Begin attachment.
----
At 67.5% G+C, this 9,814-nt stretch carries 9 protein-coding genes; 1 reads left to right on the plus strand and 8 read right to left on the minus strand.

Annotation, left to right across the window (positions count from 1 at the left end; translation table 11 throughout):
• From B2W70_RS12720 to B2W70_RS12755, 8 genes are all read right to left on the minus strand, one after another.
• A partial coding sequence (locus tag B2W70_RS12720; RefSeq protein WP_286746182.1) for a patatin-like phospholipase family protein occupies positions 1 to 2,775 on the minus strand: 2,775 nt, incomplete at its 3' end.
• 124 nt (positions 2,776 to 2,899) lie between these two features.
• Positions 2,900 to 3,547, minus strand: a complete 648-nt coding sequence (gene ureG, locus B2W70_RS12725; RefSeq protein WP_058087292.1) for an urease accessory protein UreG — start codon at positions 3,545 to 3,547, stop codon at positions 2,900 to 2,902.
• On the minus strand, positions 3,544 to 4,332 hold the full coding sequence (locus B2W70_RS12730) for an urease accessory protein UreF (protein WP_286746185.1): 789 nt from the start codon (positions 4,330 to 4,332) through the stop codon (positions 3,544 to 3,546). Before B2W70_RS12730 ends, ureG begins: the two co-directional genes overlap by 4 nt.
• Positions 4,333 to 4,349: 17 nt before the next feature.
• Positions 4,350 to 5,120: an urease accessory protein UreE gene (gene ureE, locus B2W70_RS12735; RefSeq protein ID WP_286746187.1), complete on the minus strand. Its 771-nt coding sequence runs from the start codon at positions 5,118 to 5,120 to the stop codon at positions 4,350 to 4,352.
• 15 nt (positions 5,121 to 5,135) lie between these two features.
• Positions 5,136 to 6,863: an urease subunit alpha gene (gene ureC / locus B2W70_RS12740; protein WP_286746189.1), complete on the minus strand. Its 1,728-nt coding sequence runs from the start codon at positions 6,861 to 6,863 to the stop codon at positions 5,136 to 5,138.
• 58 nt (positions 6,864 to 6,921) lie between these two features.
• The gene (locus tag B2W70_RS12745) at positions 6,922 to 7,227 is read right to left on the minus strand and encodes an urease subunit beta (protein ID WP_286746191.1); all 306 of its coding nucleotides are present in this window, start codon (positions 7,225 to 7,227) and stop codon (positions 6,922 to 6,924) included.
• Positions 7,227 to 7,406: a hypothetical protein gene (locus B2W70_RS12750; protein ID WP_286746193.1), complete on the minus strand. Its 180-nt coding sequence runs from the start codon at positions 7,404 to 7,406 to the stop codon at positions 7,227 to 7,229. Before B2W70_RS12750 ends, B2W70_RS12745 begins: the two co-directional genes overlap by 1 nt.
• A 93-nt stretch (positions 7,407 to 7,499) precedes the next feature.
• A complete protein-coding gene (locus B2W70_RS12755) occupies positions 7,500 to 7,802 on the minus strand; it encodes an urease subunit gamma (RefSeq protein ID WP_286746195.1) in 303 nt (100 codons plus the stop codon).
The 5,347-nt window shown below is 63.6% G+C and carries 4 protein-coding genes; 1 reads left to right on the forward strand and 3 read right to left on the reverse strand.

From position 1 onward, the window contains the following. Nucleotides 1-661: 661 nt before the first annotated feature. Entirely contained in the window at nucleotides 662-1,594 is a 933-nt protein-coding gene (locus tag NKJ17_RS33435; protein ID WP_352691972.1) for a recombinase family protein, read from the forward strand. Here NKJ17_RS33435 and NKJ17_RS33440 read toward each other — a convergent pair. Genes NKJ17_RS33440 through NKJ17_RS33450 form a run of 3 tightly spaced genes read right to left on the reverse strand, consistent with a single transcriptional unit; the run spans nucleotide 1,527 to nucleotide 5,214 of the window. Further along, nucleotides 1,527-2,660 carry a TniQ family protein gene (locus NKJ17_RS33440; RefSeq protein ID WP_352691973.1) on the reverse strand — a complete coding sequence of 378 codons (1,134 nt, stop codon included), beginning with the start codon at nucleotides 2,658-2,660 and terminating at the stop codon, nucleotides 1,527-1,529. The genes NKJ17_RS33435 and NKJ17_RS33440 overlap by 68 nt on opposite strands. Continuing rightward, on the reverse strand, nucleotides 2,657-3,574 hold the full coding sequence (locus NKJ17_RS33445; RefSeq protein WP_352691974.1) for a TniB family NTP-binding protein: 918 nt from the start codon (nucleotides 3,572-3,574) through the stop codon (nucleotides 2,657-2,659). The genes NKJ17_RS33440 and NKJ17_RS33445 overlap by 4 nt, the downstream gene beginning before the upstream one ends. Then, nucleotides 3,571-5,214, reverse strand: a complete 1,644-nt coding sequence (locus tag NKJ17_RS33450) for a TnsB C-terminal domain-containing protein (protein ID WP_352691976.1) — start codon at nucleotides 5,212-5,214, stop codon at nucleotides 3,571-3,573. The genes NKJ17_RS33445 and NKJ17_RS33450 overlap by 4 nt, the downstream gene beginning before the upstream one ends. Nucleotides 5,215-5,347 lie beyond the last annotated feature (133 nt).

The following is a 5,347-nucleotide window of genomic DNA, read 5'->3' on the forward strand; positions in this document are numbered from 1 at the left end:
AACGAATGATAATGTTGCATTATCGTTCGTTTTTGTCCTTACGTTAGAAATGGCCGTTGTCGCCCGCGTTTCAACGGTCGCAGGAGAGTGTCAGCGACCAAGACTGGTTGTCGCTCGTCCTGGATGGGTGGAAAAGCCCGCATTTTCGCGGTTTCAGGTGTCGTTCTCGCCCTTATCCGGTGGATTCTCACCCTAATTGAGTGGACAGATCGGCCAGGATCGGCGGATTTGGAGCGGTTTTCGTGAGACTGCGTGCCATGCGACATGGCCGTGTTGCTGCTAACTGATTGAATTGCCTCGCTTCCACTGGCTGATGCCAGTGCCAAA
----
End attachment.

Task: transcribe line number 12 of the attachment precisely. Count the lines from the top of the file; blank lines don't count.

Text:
• 58 nt (positions 6,864 to 6,921) lie between these two features.